When we think of the history of European art in the nineteenth century we are thinking almost exclusively of what happened in Paris. Goya had no worthy successor in Spain; Italian painting of the period is known only to specialists; Germany and the Low Countries are a blank page, and England’s Constable, Turner, and the enervate pre-Raphaelites cannot challenge the brilliance of the French makers and shakers—from David, Ingres, and Delacroix through Manet and Rodin to the Impressionists and the creative explosion of the nineteenth century fin de siècle and the beginning of the twentieth. And yet it was precisely in Paris that throughout the nineteenth century and beyond, painting, sculpture, and architecture were taught to men selected for their talent and supported by the state in an institution which for rigid didacticism, bureaucratic inflexibility, and sheer hide-bound conservatism can have had few rivals in the history of the arts.

The Ecole des Beaux-Arts was from the beginning of its long career an official artistic instrument of the modern state; it was the creation of Richelieu, Colbert, and Louis XIV. The Académie Royale de Peinture et Sculpture was founded in 1648; the Académie Royale d’Architecture in 1671; in 1793 they were both suspended by the revolutionary Convention, only to be reconstituted and combined under the First Empire in the Ecole des Beaux-Arts. The school carried on its recruitment and training uninterrupted except by administrative reform under the Second Empire in 1863, until its radical reconstitution in the aftermath of les évènements de mai, the student insurrection of 1968.

A fascinating glimpse at some of the products of these two centuries of academic art has recently been offered to the public in Paris, Athens, and the United States by two extraordinary traveling exhibitions. Paris–Rome–Athens closed in New York in March of this year; it was presented in this country by the Museum of Fine Arts, Houston. The Grand Prix de Rome was brought here by the International Exhibitions Foundation and is currently on view at Baltimore, Maryland, on its way to Phoenix, Palm Beach, San Antonio, and New Orleans. Both exhibitions, in spite of the difference in their titles, are devoted to the work of those students at the Ecole des Beaux-Arts who won the highest honor and award it offered, the Grand Prix de Rome.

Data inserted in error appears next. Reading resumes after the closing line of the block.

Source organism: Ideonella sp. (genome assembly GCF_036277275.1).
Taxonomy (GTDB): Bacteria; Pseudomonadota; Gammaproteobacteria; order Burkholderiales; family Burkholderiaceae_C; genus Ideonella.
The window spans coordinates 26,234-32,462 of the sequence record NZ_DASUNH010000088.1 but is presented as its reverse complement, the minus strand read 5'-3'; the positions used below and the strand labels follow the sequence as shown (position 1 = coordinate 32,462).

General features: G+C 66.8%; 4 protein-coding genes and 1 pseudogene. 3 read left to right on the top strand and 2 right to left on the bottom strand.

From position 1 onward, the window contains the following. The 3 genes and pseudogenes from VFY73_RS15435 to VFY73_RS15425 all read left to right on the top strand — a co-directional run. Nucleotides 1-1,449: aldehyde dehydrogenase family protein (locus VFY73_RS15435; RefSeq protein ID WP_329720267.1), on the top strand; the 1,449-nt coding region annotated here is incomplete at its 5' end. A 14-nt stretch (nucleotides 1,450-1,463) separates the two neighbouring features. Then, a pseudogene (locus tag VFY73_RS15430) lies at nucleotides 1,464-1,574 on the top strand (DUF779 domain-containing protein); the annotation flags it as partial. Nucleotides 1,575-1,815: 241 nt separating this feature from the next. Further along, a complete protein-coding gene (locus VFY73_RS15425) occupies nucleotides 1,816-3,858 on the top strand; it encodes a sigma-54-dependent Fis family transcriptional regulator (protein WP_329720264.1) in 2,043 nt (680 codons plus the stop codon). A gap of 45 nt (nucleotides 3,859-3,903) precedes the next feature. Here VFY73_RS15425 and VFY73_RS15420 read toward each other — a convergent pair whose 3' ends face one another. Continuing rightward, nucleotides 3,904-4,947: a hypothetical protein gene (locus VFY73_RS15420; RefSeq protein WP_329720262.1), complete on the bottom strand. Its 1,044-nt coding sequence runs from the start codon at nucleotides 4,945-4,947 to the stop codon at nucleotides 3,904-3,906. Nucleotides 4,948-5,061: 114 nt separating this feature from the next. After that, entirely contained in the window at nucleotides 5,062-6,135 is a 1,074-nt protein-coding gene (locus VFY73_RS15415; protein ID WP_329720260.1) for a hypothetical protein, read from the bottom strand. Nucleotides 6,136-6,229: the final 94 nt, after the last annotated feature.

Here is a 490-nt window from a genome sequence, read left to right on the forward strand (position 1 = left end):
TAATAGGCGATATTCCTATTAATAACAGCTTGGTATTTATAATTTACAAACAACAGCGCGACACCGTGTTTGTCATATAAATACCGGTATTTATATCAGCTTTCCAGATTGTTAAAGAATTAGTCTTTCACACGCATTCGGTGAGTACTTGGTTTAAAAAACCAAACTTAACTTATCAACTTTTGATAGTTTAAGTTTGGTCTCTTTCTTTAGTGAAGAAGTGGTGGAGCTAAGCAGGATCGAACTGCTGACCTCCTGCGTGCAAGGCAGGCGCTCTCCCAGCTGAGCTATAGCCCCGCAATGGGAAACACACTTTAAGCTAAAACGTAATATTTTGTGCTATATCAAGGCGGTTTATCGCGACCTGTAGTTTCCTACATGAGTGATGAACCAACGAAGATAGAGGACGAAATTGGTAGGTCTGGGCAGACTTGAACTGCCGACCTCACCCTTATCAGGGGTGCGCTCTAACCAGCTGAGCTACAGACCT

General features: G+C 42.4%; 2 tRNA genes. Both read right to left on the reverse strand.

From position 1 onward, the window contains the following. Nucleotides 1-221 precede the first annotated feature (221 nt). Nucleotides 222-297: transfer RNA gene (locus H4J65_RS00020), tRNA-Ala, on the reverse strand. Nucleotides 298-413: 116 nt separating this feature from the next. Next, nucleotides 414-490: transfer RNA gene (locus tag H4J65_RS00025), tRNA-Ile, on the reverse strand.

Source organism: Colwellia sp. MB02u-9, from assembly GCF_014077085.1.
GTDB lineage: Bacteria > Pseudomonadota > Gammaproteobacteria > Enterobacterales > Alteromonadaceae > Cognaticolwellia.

Rome, with its classical ruins and its wealth of Renaissance painting, was a mecca for both architects and painters. The French Academy in Rome, to which the winners of the Grand Prix were to be sent, had been founded at the suggestion of Colbert in 1666 for the cultivation of “good taste and the manners of the Ancients” in the arts. But it was not until after the reorganization of the Paris academies as the Ecole des Beaux-Arts in 1797 that winners of the competitions in architecture and painting went regularly to Rome, with a government stipend, to spend from three to five years at the Villa Médicis, the building on the Pincio so lovingly recorded in the sketches of Ingres, who was a young Prix de Rome winner there in 1801 and served as director from 1834–1840.

The competition for the Prix de Rome was only the final hurdle of a long series of concours the student at the Paris Beaux-Arts had to face. Not everyone made it that far; the early competitions were elimination events. For both painters and architects there was the “perspective contest”; after that architects had to prepare sketches for prescribed building projects, first small units and then large complexes. The painters, meanwhile, entered the “expression contest” (Concours de la tête d’expression) with female models, and set subjects such as La Mélancholie, Le Dédain, La Terreur, and then the torso (demi-figure peinte) with male models, and, finally, a sort of dry run for the main event, an oil sketch (esquisse peinte) on a mythological or historical subject.

The finalists, restricted by elimination to eight (later ten), had still a few laps to go but their main concern was the peinture historique, a subject announced by the judges that might be historical (antique Greco-Roman or Biblical) or mythological (Greco-Roman). “The death of Cato of Utica” was the subject set for 1797. In 1801 it was “Achilles receives the embassy from Agamemnon”; the winner was Jean-Auguste-Dominque Ingres, twenty-one years old. “The death of Demosthenes” was proposed for 1805, and for 1815 “Briseis weeps for Patroclus.” In 1827 the subject for the contest was “Coriolanus and the Volscian King” (repeated in 1859). In 1832 Flandrin’s version of “Theseus recognized by his father” was given the prize. For the years 1836–1839 Biblical subjects held the field but by 1844 the candidates were back in Greco-Roman antiquity—“Cincinnatus receives the envoys of the Senate.” They were there again in 1851 with “Pericles at the deathbed of his son.”